More than 100 Fairhope residents gathered at the Fairhope Public Library last week to hear a presentation from the “Fresh Start Fairhope” group, who seeks to use a petition to try to change Fairhope’s form of government from mayor-council to council-city manager.
“Fairhope is one of several cities in Alabama using a type of governance known as the mayor-council form of government,” according to a release from Fresh Start Fairhope. “Cities in Alabama must closely adhere to the particular details of the Code of Alabama 1975, which defines the specific duties of the mayor and council members, and the manner in which those elected officials interact.”
Fresh Start Fairhope members said the potential change in government for the city has been a long time coming.
“Some residents of Fairhope and other cities using the mayor-council form of government have expressed concern that the Code of 1975 has certain rules which create unhealthy and unproductive political conflict among the elected officials that in turn may hamstring the operation of the city and the efficiency of its personnel,” the release said. “In fact, some residents of Fairhope have specifically suggested that for at least the last ten years the city has been beset with conflict among its elected officials that has not abated even though the people now serving in those positions are completely different than those from several years ago.”
Fresh Start Fairhope member Chuck Zunk said this idea has been in the pipeline for some time.
“This effort to convert our city to a council-manager format is not something that came up off the cuff and it isn’t about getting mad about what’s going on now with the mayor and the council,” Zunk said. “This has been in the offing for more than 10 years, and now the last piece has fallen into place when the Alabama legislature signed into law House Bill 147.”
Due to the passage of HB-147, cities such as Fairhope could be allowed to change their form of government by submitting a petition to the probate office and allowing for an election within the city.
Under the newly proposed council-manager system, the city’s mayor would preside over council meetings and have a vote as a member of the city council. The mayor would be the ceremonial head of the City, but executive functions and day-to-day operations would be overseen by a city manager. All city employees would report to the new city manager.
One of the new council members would be elected by the voters at-large, while the three other members would be elected by the voters from three districts that would have to be created within the city.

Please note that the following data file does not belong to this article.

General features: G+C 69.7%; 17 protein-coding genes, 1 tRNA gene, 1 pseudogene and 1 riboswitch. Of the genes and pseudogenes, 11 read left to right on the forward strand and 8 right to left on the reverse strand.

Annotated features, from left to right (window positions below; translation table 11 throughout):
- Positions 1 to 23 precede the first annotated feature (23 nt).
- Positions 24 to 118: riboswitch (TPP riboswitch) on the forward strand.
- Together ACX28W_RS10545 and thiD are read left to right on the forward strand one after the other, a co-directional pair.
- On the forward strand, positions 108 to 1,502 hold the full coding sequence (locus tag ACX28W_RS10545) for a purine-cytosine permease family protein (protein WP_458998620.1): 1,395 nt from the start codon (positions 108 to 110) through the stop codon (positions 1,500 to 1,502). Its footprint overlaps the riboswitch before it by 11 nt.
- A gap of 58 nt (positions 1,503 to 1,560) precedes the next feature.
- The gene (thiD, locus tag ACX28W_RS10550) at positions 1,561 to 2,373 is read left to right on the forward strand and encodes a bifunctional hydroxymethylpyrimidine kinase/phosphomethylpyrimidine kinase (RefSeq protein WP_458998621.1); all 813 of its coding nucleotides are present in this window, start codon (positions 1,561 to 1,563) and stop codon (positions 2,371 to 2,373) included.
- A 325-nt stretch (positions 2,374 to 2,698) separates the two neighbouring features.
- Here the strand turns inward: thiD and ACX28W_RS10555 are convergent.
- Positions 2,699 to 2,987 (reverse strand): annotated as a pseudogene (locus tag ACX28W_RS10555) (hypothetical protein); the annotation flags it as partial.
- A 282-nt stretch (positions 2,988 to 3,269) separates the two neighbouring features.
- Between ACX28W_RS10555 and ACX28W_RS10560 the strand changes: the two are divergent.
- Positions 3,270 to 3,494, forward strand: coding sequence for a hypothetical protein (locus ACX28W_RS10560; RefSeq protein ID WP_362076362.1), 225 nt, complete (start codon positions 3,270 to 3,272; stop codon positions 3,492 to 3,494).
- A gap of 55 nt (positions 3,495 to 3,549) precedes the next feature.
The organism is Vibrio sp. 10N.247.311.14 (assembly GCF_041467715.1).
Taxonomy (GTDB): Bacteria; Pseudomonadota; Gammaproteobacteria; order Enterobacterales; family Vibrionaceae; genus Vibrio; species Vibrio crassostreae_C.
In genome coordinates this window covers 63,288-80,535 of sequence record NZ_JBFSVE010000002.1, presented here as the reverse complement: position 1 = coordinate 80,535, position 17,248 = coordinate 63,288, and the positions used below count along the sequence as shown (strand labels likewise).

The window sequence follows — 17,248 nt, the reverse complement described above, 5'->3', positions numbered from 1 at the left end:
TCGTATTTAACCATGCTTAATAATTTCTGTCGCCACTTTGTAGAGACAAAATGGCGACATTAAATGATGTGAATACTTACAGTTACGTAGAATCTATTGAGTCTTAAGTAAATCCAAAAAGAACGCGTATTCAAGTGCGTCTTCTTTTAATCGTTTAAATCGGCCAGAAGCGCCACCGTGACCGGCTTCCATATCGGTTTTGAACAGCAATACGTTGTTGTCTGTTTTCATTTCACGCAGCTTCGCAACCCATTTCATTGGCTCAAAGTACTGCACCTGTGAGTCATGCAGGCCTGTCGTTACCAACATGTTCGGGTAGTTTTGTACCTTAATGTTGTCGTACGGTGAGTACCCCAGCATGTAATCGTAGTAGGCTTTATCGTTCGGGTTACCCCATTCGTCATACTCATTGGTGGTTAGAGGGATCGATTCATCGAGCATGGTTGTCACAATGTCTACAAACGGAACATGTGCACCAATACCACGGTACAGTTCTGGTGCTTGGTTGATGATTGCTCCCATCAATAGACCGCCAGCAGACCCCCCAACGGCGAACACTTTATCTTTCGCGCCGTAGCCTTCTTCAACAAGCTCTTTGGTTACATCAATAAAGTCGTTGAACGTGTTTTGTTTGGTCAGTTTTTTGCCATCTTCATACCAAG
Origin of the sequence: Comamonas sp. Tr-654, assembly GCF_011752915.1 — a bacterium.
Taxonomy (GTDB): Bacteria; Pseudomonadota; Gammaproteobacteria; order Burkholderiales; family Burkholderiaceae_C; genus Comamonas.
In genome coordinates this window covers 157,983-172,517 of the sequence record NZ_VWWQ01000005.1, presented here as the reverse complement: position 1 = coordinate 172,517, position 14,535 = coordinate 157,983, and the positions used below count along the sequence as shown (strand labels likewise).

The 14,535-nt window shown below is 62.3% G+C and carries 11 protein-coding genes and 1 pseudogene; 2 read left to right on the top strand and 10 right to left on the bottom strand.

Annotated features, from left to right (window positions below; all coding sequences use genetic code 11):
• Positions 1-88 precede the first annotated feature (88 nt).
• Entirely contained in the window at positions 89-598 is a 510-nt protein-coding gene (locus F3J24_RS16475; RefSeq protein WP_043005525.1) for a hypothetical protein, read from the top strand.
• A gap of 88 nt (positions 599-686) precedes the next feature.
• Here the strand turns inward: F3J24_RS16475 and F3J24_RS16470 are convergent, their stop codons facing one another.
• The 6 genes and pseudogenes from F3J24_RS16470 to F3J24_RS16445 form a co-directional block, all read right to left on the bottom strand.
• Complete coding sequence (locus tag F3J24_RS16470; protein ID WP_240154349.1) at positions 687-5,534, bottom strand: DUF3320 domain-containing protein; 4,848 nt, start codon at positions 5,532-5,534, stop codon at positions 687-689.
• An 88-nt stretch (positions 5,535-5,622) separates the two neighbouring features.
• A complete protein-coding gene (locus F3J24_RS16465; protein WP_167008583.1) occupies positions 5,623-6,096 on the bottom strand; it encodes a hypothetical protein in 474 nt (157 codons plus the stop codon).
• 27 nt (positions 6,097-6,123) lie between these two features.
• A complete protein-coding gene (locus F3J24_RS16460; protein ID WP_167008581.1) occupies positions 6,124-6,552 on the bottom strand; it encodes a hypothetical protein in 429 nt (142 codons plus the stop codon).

The mayor and four council members would vote to hire the city manager after being installed in office themselves.
The changes, if voted on and approved by a majority of residents in an election, would not take effect until 2020.
“Now, the power is in our hands and we should take advantage of it,” Zunk said.
In order for the petition to trigger an election, Fresh Start Fairhope would need roughly 700 valid signatures, or 10 percent of the registered voters who voted in the last gubernatorial election in 2014.
Zunk said the group is in the process of having its draft petitions reviewed by the Baldwin County Probate office and the Alabama Secretary of State’s office.
Not everyone in attendance was in favor of the idea.
Former Fairhope Councilwoman Diana Brewer spoke out against the plan.
“Our current form of government is designed to give checks and balances, and create divisions of power,” Brewer said. “Changing our form of government will not end politics. I can easily envision a scenario of a 3-2 vote for city manager, and that could create new alliances and an even worse scenario for city employees.”
Brewer said she feels having a city manager appointed diminishes the role of the voters in picking who they want to run the city.
“Would you be satisfied letting the state legislature elect the governor for us, because that’s essentially what this could be,” Brewer said.
She also raised the idea that dividing the city into districts could lead to sectionalism.
“Pitting districts against each other just further divides our town,” Brewer said. “The needs in your area of town should be just as much my concern as they are yours.”
Zunk said he and other organizers, which include former council members Lonnie Mixon, Bob Gentle and Dan Stankoski, expected there to be opposition to the proposal.
“I expect there to be opposition, that they’ll be organized and they’ll have some money behind them,” Zunk said.